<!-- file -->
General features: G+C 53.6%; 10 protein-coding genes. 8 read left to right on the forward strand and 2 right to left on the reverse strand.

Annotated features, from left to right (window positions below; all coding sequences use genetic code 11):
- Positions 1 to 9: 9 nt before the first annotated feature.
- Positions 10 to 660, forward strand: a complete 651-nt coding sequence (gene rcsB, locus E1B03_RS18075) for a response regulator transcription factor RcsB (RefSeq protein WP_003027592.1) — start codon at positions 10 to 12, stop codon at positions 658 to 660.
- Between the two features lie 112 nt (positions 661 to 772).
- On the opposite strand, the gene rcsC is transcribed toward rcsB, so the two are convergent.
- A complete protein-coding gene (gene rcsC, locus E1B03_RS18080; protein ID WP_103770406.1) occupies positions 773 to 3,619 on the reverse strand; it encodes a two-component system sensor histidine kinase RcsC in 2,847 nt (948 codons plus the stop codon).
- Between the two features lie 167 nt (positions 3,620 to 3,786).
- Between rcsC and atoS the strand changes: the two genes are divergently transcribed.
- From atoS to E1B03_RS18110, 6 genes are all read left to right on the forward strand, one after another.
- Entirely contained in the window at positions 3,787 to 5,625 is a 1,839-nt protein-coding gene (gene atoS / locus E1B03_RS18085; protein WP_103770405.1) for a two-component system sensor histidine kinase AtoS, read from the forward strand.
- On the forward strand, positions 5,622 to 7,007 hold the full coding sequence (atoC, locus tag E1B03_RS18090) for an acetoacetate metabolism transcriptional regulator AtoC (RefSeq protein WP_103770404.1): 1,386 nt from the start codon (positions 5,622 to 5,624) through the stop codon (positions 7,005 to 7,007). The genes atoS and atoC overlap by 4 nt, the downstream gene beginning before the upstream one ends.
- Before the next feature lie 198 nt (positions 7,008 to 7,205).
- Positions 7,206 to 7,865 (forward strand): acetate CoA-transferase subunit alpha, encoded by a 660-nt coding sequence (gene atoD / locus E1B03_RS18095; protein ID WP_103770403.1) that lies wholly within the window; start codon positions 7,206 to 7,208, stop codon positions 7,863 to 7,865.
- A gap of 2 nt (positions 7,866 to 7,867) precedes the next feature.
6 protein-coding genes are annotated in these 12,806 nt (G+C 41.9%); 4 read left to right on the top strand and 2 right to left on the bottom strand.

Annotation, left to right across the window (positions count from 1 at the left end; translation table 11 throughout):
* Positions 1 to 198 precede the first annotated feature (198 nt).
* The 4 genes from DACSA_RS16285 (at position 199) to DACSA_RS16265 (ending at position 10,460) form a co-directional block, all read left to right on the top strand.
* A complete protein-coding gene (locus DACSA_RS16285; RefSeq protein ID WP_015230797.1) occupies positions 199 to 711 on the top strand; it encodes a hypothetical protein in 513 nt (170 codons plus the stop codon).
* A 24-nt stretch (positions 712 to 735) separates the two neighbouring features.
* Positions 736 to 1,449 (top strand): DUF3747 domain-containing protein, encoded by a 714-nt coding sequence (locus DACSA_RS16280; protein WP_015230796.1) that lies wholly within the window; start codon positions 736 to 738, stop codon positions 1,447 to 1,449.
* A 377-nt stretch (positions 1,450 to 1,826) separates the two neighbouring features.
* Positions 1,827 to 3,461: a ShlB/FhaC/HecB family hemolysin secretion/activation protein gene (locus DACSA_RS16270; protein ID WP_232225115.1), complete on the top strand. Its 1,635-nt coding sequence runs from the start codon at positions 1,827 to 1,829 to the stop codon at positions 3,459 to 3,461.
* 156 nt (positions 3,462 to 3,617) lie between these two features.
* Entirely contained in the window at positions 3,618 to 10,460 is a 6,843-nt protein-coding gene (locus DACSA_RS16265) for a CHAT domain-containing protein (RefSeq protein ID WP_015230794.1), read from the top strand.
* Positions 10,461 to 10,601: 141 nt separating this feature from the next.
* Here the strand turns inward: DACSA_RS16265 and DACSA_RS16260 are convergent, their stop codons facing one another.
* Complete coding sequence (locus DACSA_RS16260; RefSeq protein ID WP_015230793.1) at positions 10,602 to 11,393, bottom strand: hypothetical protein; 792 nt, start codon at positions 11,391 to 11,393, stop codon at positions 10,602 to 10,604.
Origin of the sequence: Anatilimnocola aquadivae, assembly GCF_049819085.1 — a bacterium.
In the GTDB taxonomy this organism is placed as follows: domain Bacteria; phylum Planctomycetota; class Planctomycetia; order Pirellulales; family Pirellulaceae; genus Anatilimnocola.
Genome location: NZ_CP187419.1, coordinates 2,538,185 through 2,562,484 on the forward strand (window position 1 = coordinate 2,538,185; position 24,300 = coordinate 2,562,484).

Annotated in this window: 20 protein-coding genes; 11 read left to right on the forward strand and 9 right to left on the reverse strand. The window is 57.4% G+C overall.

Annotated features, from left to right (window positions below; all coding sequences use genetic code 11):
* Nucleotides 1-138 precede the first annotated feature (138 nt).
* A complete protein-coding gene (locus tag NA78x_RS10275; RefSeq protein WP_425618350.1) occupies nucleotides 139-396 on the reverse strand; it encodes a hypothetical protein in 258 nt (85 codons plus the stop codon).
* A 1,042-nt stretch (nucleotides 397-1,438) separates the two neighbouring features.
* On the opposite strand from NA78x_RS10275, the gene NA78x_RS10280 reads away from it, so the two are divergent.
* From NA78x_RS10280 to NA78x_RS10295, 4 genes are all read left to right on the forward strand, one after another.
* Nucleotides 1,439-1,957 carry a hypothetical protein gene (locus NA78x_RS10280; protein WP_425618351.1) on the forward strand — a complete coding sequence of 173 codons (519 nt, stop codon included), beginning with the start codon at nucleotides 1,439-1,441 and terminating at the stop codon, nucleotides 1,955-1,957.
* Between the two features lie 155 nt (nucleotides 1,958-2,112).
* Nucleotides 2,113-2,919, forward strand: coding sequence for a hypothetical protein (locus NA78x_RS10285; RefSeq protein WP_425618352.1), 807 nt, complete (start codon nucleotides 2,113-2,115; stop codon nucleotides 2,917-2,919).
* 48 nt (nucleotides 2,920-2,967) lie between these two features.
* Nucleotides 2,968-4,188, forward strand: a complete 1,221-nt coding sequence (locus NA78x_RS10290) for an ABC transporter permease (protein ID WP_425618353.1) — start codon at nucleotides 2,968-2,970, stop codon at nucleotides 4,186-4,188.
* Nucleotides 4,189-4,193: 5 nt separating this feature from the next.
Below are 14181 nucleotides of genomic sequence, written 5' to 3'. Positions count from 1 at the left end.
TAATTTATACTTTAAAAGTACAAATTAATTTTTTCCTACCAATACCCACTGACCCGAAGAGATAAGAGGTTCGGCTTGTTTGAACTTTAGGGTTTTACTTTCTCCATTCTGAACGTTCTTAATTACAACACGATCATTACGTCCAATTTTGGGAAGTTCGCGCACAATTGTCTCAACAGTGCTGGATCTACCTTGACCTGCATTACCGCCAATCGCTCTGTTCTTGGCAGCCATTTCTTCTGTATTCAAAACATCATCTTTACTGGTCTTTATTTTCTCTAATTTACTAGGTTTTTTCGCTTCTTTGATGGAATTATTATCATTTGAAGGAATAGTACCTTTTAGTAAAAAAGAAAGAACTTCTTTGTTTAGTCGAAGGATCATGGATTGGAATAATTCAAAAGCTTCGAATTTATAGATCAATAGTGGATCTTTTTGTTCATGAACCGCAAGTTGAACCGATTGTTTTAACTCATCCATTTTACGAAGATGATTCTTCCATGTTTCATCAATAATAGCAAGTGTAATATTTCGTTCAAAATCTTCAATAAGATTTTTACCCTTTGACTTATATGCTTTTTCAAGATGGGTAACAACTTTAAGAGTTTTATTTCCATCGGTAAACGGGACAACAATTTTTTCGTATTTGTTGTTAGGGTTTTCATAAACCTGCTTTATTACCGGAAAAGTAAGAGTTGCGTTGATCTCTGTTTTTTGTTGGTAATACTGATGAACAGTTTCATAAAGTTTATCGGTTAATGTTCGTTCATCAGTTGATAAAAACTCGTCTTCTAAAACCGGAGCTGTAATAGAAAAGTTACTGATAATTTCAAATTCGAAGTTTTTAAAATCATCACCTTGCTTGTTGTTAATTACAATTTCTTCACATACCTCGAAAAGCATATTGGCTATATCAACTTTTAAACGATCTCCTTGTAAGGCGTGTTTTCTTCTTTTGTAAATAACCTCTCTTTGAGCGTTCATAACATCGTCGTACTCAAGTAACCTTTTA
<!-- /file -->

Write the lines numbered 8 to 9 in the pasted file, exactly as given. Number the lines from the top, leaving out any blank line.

- Between the two features lie 167 nt (positions 3,620 to 3,786).
- Between rcsC and atoS the strand changes: the two genes are divergently transcribed.